Rethink Health - November 2010
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As the clocks go back for another winter, light has been on my mind. I realised I had forgotten much that was in John Ott's classic (Health and Light, 1973) so I re-read it on the plane back from Hong Kong.
If we rank the essentials for life, radiation of various sorts comes in the top three. The visible part of the light spectrum and its neighbours, the infra-red and ultra-violet, are the driving force of starch and oxygen formation, and disposal of carbon dioxide. They also give warmth, and delight us by illuminating and colouring what we see. They set our body clocks and tune us to the seasons. They even sway the gender of our offspring. And they probably affect our health in many other ways.
Ott was a victim of arthritis. One day he broke his glasses and had to manage without for several weeks. His joints improved dramatically. He subsequently demonstrated many similar benefits from direct, unfiltered sunlight.
Deterrence of cancer through the production of vitamin D is easy to explain. Other light effects are more mysterious, and seem to depend on direct illumination of the brainstem or pineal gland, or possibly their stimulation through ultraviolet detectors in the eye - even perhaps all of the above.
Meanwhile x-rays from television sets - especially colour receivers - and intense microwaves are capable of great insidious harm. The jury is out on the effects of overhead power lines, radio and microwave transmitters.
I now make a point of taking off my glasses when I am out of doors, to soak up as much ultraviolet as possible. I leave my head bare, to let a little light filter through to my pineal gland. Window glass and polycarbonate stop most ultraviolet, so indoors the best you can do is use full spectrum light bulbs. Unfortunately these are not necessarily the same as low-energy bulbs! Brief daily exposure to the light from a domestic ultraviolet insect trap may be a practical substitute, but can be over-done.
So, here are a few hot tips to keep the family happy this winter:-
Glucosamine, chondroitin and probiotics all took some stick from scientists this month. Acceptable evidence of benefit is lacking, apparently. Meanwhile Prozac gets a plug for PMT, and genetic manipulation is being promoted for pain relief.
In my experience, context matters. Chondroitin and glucosamine are only any use if a decent amount of cartilage remains in the joint. If it is severely damaged or worn away completely, these supplements cannot help. And in any case, eating the cartilage and glue from fish and bones is a cheap and effective alternative.
I notice no mention was made of fish body oil (containing EPA and other omega-3 essentials) as a remedy for inflammation and pain in joints. Acceptable evidence does exist of benefit from 3 gm daily or more. But that doesn't help drug sales!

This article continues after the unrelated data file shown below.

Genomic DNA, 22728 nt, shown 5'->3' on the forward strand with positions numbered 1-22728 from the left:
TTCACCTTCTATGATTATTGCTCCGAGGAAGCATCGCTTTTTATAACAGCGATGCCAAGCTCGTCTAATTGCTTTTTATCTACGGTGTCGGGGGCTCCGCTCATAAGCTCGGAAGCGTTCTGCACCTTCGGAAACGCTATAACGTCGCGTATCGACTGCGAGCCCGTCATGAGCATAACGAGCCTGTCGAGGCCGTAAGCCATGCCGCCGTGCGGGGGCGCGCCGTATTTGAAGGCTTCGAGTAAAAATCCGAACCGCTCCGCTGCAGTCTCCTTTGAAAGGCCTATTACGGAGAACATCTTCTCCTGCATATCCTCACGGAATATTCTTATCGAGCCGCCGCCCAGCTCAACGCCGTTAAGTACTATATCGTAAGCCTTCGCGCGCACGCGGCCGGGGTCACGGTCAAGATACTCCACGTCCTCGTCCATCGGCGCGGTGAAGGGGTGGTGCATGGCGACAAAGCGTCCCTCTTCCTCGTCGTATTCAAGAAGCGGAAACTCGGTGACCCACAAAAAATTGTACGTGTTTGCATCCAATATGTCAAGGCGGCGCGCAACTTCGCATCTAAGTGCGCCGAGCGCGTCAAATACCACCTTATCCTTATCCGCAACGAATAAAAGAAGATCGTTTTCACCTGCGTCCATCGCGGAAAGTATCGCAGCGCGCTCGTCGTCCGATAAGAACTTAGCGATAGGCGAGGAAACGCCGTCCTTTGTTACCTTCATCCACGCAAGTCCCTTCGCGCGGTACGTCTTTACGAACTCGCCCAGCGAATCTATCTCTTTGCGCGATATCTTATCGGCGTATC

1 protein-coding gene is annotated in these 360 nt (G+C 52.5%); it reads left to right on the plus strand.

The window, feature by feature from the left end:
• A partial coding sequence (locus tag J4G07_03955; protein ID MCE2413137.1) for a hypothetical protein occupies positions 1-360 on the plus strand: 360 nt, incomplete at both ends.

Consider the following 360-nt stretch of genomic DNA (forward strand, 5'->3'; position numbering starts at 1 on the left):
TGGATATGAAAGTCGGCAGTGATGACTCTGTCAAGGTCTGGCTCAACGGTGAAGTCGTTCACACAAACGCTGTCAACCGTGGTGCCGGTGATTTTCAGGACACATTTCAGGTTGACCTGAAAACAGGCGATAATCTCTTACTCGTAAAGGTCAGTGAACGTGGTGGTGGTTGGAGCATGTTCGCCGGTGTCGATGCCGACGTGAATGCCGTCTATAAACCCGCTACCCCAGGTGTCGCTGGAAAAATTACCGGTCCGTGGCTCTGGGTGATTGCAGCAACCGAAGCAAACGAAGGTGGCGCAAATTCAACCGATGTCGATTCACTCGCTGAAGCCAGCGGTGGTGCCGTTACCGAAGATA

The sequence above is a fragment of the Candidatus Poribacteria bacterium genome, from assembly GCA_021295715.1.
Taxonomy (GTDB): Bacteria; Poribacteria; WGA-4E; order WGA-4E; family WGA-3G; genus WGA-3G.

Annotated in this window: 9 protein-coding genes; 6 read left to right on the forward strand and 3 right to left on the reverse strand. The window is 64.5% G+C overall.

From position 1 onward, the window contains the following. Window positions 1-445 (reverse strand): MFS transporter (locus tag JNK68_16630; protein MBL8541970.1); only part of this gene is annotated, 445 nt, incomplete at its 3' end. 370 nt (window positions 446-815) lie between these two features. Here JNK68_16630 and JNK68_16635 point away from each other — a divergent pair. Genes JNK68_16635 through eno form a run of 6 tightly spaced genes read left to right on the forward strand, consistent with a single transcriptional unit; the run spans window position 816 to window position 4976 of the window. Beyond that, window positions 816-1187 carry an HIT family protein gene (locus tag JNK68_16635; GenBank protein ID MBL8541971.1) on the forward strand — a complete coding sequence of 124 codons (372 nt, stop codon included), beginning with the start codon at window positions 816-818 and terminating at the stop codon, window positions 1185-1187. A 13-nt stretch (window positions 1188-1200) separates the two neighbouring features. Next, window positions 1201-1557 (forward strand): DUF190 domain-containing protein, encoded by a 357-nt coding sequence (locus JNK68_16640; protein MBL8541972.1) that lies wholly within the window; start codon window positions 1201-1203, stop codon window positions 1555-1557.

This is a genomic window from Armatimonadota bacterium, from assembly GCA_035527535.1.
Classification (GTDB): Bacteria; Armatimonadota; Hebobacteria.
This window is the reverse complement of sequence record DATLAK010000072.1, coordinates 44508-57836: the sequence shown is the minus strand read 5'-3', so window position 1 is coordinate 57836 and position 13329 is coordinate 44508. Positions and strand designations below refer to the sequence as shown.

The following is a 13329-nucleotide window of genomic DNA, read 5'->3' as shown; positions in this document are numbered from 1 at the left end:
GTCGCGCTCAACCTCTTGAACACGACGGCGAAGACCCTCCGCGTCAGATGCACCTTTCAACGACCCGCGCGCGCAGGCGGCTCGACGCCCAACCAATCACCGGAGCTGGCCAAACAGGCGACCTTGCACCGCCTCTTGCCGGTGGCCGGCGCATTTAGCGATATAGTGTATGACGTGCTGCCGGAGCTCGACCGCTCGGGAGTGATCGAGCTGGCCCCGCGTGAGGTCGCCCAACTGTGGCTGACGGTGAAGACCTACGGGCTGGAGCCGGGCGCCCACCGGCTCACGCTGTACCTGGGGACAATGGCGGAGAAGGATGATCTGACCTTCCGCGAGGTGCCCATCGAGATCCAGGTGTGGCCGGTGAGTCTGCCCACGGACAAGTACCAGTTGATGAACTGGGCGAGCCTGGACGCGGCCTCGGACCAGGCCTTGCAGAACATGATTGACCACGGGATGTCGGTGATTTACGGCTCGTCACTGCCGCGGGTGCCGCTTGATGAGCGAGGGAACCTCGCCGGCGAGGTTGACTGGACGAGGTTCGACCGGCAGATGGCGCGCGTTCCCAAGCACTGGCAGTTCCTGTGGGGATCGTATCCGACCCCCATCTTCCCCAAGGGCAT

With probiotics the problem is shelf life. Live bacteria consume sugars and turn them into lactic acid, hence the sourness of yoghurt. But eventually they perish for lack of sugar, and choked by the acidity. Only live bacteria can be helpful - the milk solids convey no benefit at all. Yoghurt has to be freshly home-made to be a reliable source of germs, and what counts for more is that you provide (through your diet) the internal climate in which they thrive. In that case, one carton should be enough, for ever - you multiply the germs inside you, and don't need to buy any more.
And by the way, progesterone has since the 1960s been the only sensible cure for PMT. Why doctors ignore it - a prescribable medicine - I do not know.
(Genetics are just the great white hope now that new, effective and safe pharmaceuticals are an endangered species.)
I quite enjoyed the food on my recent long-haul flights, but new evidence from Manchester University shows that the noisy environment in airliners interferes with the sense of taste, particularly of sweet and salty flavours, giving the food its reputation for drabness. Presumably the same goes for loud musak in restaurants or shopping malls. Conversely, soft and relaxing music promotes a mellower mood which certainly improves digestion and the general enjoyment of a meal.
So, it's ear-plugs during the in-flight meal, but a well-chosen CD before dinner at home.
Sleep Helps You Lean
Sleep promotes fat loss, according to Dr Plamen D. Penev of Chicago University. If you diet but sleep too little, you lose the same weight but it's muscle, and you feel hungrier.
Not what you'd expect, and all the more welcome to overweight Americans and British. Not of much interest in China, however, where fat people are very rare.
The centre of gravity is moving west, just when the East is rapidly becoming the centre of everything else. Some element of cause and effect, perhaps?